~ How Pedestrian ~

Interview with “How Pedestrian” curator Katherine Leyton

Nic S. at Voice Alpha interviews Katherine Leyton, who stops people on the street and gets them to read poems on camera for her site How Pedestrian.

The visual element of the project, of course, was the main idea. I wanted to bring poetry to people in pubs and streets and taxis around Toronto, capture it on video and post it online. However, the visual aspect of a poem itself is also very important, and I think to fully absorb a poem you need to actually read it; this is why I decided to post the work next to the video. I really wanted the viewer be able to read along.

One of the most surprising results of the project so far has been the overwhelmingly positive public response.

The enthusiasm with which pedestrians agree to read for me is astonishing. I would say that out of every ten people I ask to read a poem, nine say yes. When I started, I never expected a 90% response rate, which speaks of my own misperceptions about the way the Canadian public views poetry. People are willing and curious, they just might not be inspired to seek it out on their own – they need a push. Many of my readers want to discuss the poem or poet with me after they read, and almost all are fascinated by the project.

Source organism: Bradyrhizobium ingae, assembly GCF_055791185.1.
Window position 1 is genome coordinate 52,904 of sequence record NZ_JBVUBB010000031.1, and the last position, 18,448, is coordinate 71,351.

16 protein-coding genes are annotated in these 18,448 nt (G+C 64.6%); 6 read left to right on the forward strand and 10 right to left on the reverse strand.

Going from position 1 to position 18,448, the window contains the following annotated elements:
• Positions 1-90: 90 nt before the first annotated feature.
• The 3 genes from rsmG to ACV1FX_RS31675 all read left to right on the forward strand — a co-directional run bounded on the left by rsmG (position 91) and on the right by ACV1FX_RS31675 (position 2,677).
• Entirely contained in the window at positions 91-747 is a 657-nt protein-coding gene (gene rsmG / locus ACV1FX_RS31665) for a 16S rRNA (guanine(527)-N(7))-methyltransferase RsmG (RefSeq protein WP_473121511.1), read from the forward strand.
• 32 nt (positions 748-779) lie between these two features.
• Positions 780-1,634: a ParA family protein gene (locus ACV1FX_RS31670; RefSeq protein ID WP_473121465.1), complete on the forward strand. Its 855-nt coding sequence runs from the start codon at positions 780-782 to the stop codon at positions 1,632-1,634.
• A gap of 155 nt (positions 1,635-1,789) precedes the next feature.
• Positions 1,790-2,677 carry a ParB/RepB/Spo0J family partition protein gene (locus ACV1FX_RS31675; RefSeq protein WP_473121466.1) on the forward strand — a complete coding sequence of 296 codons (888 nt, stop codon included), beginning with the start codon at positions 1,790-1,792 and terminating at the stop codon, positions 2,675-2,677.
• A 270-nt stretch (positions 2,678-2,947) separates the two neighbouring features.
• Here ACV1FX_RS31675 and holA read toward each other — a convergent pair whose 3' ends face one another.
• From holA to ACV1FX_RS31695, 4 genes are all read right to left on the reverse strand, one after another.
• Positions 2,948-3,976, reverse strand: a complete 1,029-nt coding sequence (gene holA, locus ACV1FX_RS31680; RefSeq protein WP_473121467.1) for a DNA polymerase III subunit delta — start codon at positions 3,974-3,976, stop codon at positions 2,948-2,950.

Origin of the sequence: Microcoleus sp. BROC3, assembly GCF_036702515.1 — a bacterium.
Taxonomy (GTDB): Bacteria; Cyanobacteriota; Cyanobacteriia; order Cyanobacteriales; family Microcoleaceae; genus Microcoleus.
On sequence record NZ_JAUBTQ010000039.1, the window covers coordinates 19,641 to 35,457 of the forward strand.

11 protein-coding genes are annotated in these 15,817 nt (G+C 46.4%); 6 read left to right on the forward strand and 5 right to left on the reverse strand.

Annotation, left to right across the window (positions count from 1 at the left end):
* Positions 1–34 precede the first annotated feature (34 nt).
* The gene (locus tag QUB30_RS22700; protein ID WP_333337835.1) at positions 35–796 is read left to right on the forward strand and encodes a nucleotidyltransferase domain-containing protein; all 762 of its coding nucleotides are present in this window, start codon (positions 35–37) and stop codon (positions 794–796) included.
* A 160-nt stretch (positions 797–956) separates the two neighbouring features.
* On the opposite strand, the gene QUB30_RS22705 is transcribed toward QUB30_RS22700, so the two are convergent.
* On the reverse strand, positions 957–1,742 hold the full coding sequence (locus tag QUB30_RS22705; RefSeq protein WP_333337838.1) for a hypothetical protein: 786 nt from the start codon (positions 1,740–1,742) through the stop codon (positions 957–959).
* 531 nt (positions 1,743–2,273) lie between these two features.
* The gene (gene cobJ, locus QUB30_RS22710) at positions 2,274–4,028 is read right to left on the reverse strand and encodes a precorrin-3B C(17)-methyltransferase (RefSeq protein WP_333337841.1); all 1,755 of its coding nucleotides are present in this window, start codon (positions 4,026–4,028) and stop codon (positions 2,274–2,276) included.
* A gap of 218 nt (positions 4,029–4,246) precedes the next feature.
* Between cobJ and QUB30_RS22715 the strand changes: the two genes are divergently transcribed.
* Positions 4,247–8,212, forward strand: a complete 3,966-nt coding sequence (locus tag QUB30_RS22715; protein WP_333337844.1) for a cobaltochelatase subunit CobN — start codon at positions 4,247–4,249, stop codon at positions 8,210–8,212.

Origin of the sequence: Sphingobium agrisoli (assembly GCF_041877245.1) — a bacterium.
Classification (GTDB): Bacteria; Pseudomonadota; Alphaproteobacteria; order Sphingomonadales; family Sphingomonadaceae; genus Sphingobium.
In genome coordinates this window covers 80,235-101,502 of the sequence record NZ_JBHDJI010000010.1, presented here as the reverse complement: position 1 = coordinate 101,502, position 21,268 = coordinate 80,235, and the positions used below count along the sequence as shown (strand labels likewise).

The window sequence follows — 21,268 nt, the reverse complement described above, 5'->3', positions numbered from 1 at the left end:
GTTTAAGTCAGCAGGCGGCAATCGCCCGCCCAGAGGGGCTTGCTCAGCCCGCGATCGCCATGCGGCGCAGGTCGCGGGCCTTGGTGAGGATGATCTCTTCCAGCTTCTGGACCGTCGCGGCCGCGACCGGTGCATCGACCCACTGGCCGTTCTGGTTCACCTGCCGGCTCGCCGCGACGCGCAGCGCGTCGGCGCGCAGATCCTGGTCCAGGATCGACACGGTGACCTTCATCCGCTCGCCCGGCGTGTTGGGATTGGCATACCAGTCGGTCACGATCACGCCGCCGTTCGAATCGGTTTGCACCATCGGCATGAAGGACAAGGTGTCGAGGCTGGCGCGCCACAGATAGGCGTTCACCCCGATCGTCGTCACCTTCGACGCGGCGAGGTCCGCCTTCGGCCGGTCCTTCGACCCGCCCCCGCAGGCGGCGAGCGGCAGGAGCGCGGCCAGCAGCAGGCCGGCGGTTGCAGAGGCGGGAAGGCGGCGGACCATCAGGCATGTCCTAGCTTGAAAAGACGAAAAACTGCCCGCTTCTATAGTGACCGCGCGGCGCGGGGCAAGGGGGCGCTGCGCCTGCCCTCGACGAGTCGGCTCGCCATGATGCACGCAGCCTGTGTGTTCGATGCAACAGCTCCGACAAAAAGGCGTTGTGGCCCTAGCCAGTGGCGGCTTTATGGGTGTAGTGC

Read more.

Random strangers reading poems on camera

Check out How Pedestrian, the latest addition to the Moving Poems linkroll. As described in a recent article in the Toronto National Post, the site’s curator and videographer, Toronto poet Katherine Leyton, stops people at random and asks them to recite a poem on camera. Most of the time, they agree.

“Poetry has such a bad rap,” Leyton says. “People will tell me about how they had to analyze Robert Frost poems in high school, and how boring it was, but poetry doesn’t have to be like that.” She’s hoping her blog will change the public’s perceptions about poetry and make it more accessible to those who might otherwise shy away from it.

Most of the participants read the poem Leyton provides only moments before they recite it, and while in some videos this is obvious, in others, the readers recite with such feeling and conviction that it’s hard not to think it’s rehearsed. “Good poetry should always work first on a gut level — it should communicate with you intuitively,” Leyton explains. “I think that for most poets, that’s the aim.”

As a proof-of-concept, the site is brilliant, and with Leyton’s short but substantive blurbs about each featured poet, I should think How Pedestrian could really come in handy in the classroom.